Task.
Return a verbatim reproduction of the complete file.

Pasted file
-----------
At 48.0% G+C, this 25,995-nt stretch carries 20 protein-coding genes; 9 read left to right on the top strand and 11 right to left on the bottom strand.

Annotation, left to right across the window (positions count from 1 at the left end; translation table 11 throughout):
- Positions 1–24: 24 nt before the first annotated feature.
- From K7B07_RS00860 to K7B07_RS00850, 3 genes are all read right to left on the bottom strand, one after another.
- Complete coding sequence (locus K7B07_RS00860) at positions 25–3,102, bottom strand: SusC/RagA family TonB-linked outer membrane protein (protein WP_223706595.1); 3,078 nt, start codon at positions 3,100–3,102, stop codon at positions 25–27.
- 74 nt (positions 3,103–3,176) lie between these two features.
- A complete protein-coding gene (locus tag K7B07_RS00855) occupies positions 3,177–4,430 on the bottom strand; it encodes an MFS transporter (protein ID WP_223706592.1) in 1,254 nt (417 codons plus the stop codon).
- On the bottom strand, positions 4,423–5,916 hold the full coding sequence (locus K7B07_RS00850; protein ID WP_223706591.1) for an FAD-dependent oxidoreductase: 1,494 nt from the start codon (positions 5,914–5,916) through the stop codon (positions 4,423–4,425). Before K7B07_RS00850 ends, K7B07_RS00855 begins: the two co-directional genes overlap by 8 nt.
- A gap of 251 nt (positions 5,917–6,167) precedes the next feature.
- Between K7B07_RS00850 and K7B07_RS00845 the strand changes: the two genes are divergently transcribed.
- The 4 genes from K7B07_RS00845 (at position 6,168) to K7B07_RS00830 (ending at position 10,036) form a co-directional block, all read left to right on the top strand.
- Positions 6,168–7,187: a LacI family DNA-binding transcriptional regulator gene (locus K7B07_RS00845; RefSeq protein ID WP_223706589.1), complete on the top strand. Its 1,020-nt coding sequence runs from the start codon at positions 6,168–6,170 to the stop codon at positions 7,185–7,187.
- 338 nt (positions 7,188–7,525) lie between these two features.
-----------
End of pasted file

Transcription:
At 48.0% G+C, this 25,995-nt stretch carries 20 protein-coding genes; 9 read left to right on the top strand and 11 right to left on the bottom strand.

Annotation, left to right across the window (positions count from 1 at the left end; translation table 11 throughout):
- Positions 1–24: 24 nt before the first annotated feature.
- From K7B07_RS00860 to K7B07_RS00850, 3 genes are all read right to left on the bottom strand, one after another.
- Complete coding sequence (locus K7B07_RS00860) at positions 25–3,102, bottom strand: SusC/RagA family TonB-linked outer membrane protein (protein WP_223706595.1); 3,078 nt, start codon at positions 3,100–3,102, stop codon at positions 25–27.
- 74 nt (positions 3,103–3,176) lie between these two features.
- A complete protein-coding gene (locus tag K7B07_RS00855) occupies positions 3,177–4,430 on the bottom strand; it encodes an MFS transporter (protein ID WP_223706592.1) in 1,254 nt (417 codons plus the stop codon).
- On the bottom strand, positions 4,423–5,916 hold the full coding sequence (locus K7B07_RS00850; protein ID WP_223706591.1) for an FAD-dependent oxidoreductase: 1,494 nt from the start codon (positions 5,914–5,916) through the stop codon (positions 4,423–4,425). Before K7B07_RS00850 ends, K7B07_RS00855 begins: the two co-directional genes overlap by 8 nt.
- A gap of 251 nt (positions 5,917–6,167) precedes the next feature.
- Between K7B07_RS00850 and K7B07_RS00845 the strand changes: the two genes are divergently transcribed.
- The 4 genes from K7B07_RS00845 (at position 6,168) to K7B07_RS00830 (ending at position 10,036) form a co-directional block, all read left to right on the top strand.
- Positions 6,168–7,187: a LacI family DNA-binding transcriptional regulator gene (locus K7B07_RS00845; RefSeq protein ID WP_223706589.1), complete on the top strand. Its 1,020-nt coding sequence runs from the start codon at positions 6,168–6,170 to the stop codon at positions 7,185–7,187.
- 338 nt (positions 7,188–7,525) lie between these two features.